The first point was that the cloud “isn’t a single path, it’s a transformation.” Microsoft’s cloud team has likewise repeated in webinars that the cloud is “a journey.” That can mean, generally, that it’s a thing in flux, to be learned from and tweaked over time.
More literally it could mean, as a Microsoft UK tech specialist laid out in a June 11 blog post, taking advantage of Platform as a Service (PaaS) and Infrastructure as a Service (IaaS) features in Windows Azure to upgrade an application in stages — first the front end, then the middle tier and then the backend database.
“Over this journey,” he wrote, “you have gradually increased the value you get from your cloud, on your time frames, in your terms.”
Hanes’ second point was that the cloud can be overwhelming, but a pragmatic solution can help a customer to move forward. He described breaking down a project for a client — a university with limited funds — into manageable stages. Portioning the job not only made it seem less overwhelming but actually enabled the client to begin realizing new savings before it moved on to the next bit.
This made me think of a recent blog post by Forrester analyst James Staten. Alongside an inverted triangle diagram, Staten explained that an appeal of cloud IaaS is that it can offer specific expertise in areas that a majority of professionals are lacking. It’s another example of the cloud simplifying complexities (and stresses) and helping customers move forward.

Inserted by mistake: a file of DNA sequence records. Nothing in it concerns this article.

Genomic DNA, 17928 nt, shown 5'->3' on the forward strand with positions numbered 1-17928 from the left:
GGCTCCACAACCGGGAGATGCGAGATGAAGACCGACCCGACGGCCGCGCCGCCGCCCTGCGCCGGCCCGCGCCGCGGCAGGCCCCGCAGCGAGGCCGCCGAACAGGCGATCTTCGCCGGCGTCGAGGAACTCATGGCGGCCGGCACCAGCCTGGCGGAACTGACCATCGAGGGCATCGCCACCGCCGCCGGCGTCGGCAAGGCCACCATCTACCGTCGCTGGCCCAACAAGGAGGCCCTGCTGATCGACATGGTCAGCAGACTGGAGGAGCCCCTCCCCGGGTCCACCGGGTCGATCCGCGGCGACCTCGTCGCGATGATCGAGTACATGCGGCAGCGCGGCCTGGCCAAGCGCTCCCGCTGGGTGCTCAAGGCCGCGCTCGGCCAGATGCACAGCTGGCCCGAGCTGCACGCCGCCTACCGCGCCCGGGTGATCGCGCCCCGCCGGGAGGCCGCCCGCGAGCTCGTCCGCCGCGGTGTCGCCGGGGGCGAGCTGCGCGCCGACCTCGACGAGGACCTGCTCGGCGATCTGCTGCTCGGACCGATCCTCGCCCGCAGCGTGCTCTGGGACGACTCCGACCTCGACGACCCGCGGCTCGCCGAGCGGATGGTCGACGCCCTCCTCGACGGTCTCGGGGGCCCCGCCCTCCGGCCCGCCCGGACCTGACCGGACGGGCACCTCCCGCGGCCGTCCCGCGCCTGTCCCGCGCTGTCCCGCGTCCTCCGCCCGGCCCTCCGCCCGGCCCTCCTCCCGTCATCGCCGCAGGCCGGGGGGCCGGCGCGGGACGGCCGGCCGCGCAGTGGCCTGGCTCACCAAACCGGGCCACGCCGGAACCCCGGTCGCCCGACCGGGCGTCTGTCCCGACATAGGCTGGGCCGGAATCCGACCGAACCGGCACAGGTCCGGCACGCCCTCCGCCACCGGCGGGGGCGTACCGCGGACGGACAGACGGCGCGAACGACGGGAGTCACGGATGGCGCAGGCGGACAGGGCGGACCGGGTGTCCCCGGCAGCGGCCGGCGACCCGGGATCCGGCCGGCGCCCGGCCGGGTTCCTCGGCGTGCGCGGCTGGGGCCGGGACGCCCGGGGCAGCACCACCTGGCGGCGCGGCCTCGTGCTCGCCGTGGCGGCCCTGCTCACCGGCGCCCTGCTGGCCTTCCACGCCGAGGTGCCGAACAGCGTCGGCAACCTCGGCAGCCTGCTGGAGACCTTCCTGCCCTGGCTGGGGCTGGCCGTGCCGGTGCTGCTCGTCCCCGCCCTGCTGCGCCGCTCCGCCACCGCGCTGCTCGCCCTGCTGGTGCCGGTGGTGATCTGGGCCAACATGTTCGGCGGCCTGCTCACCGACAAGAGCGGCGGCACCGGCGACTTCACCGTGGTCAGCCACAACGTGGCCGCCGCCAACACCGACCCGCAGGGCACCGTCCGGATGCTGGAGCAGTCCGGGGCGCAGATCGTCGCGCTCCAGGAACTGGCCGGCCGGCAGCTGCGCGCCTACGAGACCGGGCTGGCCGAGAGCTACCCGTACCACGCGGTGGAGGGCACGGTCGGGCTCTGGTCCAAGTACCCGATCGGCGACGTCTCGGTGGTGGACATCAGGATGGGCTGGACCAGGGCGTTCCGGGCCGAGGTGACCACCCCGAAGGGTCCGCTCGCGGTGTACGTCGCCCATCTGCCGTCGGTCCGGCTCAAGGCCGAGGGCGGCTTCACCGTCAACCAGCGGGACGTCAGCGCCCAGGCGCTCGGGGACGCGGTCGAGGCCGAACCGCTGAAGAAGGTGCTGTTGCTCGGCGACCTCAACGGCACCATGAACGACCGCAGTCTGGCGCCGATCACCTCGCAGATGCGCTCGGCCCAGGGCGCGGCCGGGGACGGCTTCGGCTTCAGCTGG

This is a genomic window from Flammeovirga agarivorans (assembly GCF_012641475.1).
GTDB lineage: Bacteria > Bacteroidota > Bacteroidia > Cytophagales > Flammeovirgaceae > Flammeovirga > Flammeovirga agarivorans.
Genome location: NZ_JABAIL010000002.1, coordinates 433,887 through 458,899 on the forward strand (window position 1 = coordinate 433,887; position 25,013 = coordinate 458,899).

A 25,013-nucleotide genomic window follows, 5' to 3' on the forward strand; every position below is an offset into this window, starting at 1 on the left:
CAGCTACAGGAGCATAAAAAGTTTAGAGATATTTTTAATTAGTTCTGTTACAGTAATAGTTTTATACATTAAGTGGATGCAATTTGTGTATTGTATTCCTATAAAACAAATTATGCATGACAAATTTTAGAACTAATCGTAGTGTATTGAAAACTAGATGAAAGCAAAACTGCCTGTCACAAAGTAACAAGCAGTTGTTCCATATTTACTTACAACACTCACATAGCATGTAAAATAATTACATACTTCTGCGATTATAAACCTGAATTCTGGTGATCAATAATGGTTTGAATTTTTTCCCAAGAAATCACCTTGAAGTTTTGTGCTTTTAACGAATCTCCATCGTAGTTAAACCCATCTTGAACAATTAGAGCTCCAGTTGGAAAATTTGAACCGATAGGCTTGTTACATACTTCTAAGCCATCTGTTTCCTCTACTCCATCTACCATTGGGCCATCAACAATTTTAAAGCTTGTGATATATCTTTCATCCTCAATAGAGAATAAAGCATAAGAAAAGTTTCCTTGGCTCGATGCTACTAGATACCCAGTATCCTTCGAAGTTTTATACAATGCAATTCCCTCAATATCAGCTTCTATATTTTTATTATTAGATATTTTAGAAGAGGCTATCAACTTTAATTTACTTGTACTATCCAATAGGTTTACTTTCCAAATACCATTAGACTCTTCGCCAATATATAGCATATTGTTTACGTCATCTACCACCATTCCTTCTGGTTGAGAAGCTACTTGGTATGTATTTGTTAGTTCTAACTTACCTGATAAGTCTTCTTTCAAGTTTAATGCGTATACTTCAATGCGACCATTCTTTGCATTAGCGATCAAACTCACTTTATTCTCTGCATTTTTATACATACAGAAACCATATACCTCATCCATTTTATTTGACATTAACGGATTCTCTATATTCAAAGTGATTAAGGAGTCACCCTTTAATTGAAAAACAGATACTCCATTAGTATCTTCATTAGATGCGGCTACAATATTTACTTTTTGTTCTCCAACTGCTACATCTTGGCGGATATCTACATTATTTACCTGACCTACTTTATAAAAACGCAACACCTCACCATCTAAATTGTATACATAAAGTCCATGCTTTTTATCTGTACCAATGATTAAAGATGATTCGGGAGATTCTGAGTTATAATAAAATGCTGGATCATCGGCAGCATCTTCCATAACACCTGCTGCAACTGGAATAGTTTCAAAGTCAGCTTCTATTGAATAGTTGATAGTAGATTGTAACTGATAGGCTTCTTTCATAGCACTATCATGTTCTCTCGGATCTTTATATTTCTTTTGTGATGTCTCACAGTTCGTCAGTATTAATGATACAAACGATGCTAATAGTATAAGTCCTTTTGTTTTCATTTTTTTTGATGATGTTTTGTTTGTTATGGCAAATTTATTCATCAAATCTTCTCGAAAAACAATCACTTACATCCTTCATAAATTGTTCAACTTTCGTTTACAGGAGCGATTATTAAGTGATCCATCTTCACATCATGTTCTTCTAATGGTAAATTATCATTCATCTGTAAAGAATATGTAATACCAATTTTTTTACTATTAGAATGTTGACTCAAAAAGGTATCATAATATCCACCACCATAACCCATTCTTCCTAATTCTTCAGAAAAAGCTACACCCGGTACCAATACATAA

Finally, Hanes talked about “meeting customers where they are,” or “recognizing that they’ve made investments,” which oftentimes leads to hybrid solutions.
“I think investors sometimes put companies in a box and say, ‘You’re either in private cloud or you’re in public cloud,’” Bill Koefoed, general manager of Investor Relations, said during Microsoft’s April 19 earnings call, resisting such labels.
David Linthicum, writing for InfoWorld has also bristled at this either-or. The focus, he said in a March 30 article, needs to be on the “architecture and the right-fitting enabling technology, including both private and public cloud technology, and not gratuitous opinions.”
He added that companies shouldn’t put a limit on their possible solution options, whether that means private or public or both. All of the above are fine, he wrote, ”as long as you do your requirements homework and can validate that you have chosen the right solution.”